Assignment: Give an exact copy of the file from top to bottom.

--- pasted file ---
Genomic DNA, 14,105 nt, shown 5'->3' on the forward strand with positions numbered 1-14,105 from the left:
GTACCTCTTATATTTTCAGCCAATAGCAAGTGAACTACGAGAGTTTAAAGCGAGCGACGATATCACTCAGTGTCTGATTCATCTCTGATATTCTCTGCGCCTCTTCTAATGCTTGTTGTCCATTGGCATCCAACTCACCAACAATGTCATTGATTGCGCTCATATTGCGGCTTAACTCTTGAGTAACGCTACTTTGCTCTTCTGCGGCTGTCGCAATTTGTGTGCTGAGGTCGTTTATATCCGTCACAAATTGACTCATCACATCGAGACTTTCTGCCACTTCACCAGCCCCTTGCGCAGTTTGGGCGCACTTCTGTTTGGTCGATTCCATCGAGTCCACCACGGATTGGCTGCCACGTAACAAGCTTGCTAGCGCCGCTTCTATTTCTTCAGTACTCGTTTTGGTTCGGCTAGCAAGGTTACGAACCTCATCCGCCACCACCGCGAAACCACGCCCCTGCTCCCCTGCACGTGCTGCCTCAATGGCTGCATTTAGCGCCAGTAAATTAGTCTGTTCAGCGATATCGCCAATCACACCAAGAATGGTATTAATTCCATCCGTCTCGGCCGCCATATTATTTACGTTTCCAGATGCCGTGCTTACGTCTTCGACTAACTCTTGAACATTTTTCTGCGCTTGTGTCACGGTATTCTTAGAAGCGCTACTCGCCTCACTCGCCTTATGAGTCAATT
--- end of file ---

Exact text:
Genomic DNA, 14,105 nt, shown 5'->3' on the forward strand with positions numbered 1-14,105 from the left:
GTACCTCTTATATTTTCAGCCAATAGCAAGTGAACTACGAGAGTTTAAAGCGAGCGACGATATCACTCAGTGTCTGATTCATCTCTGATATTCTCTGCGCCTCTTCTAATGCTTGTTGTCCATTGGCATCCAACTCACCAACAATGTCATTGATTGCGCTCATATTGCGGCTTAACTCTTGAGTAACGCTACTTTGCTCTTCTGCGGCTGTCGCAATTTGTGTGCTGAGGTCGTTTATATCCGTCACAAATTGACTCATCACATCGAGACTTTCTGCCACTTCACCAGCCCCTTGCGCAGTTTGGGCGCACTTCTGTTTGGTCGATTCCATCGAGTCCACCACGGATTGGCTGCCACGTAACAAGCTTGCTAGCGCCGCTTCTATTTCTTCAGTACTCGTTTTGGTTCGGCTAGCAAGGTTACGAACCTCATCCGCCACCACCGCGAAACCACGCCCCTGCTCCCCTGCACGTGCTGCCTCAATGGCTGCATTTAGCGCCAGTAAATTAGTCTGTTCAGCGATATCGCCAATCACACCAAGAATGGTATTAATTCCATCCGTCTCGGCCGCCATATTATTTACGTTTCCAGATGCCGTGCTTACGTCTTCGACTAACTCTTGAACATTTTTCTGCGCTTGTGTCACGGTATTCTTAGAAGCGCTACTCGCCTCACTCGCCTTATGAGTCAATT